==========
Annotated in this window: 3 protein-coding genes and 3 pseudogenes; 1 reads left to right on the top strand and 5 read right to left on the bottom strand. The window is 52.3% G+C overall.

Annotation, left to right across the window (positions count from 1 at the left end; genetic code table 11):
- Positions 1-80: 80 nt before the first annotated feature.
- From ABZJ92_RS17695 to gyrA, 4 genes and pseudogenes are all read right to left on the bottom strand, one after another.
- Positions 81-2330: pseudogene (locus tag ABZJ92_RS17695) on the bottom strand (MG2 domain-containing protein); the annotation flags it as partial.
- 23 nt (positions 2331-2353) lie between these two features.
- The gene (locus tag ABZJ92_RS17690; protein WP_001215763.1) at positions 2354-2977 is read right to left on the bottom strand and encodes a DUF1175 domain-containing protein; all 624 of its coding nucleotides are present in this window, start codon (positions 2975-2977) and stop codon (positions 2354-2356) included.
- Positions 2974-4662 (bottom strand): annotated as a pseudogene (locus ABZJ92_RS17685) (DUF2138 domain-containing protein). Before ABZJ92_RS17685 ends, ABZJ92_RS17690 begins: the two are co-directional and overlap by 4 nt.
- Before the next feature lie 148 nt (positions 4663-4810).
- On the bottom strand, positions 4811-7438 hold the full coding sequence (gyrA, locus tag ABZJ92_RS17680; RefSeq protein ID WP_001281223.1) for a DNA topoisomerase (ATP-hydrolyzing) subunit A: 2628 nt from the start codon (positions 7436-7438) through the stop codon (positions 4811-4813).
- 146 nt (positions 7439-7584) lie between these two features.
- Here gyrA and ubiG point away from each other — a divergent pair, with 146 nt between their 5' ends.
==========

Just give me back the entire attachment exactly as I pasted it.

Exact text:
Annotated in this window: 3 protein-coding genes and 3 pseudogenes; 1 reads left to right on the top strand and 5 read right to left on the bottom strand. The window is 52.3% G+C overall.

Annotation, left to right across the window (positions count from 1 at the left end; genetic code table 11):
- Positions 1-80: 80 nt before the first annotated feature.
- From ABZJ92_RS17695 to gyrA, 4 genes and pseudogenes are all read right to left on the bottom strand, one after another.
- Positions 81-2330: pseudogene (locus tag ABZJ92_RS17695) on the bottom strand (MG2 domain-containing protein); the annotation flags it as partial.
- 23 nt (positions 2331-2353) lie between these two features.
- The gene (locus tag ABZJ92_RS17690; protein WP_001215763.1) at positions 2354-2977 is read right to left on the bottom strand and encodes a DUF1175 domain-containing protein; all 624 of its coding nucleotides are present in this window, start codon (positions 2975-2977) and stop codon (positions 2354-2356) included.
- Positions 2974-4662 (bottom strand): annotated as a pseudogene (locus ABZJ92_RS17685) (DUF2138 domain-containing protein). Before ABZJ92_RS17685 ends, ABZJ92_RS17690 begins: the two are co-directional and overlap by 4 nt.
- Before the next feature lie 148 nt (positions 4663-4810).
- On the bottom strand, positions 4811-7438 hold the full coding sequence (gyrA, locus tag ABZJ92_RS17680; RefSeq protein ID WP_001281223.1) for a DNA topoisomerase (ATP-hydrolyzing) subunit A: 2628 nt from the start codon (positions 7436-7438) through the stop codon (positions 4811-4813).
- 146 nt (positions 7439-7584) lie between these two features.
- Here gyrA and ubiG point away from each other — a divergent pair, with 146 nt between their 5' ends.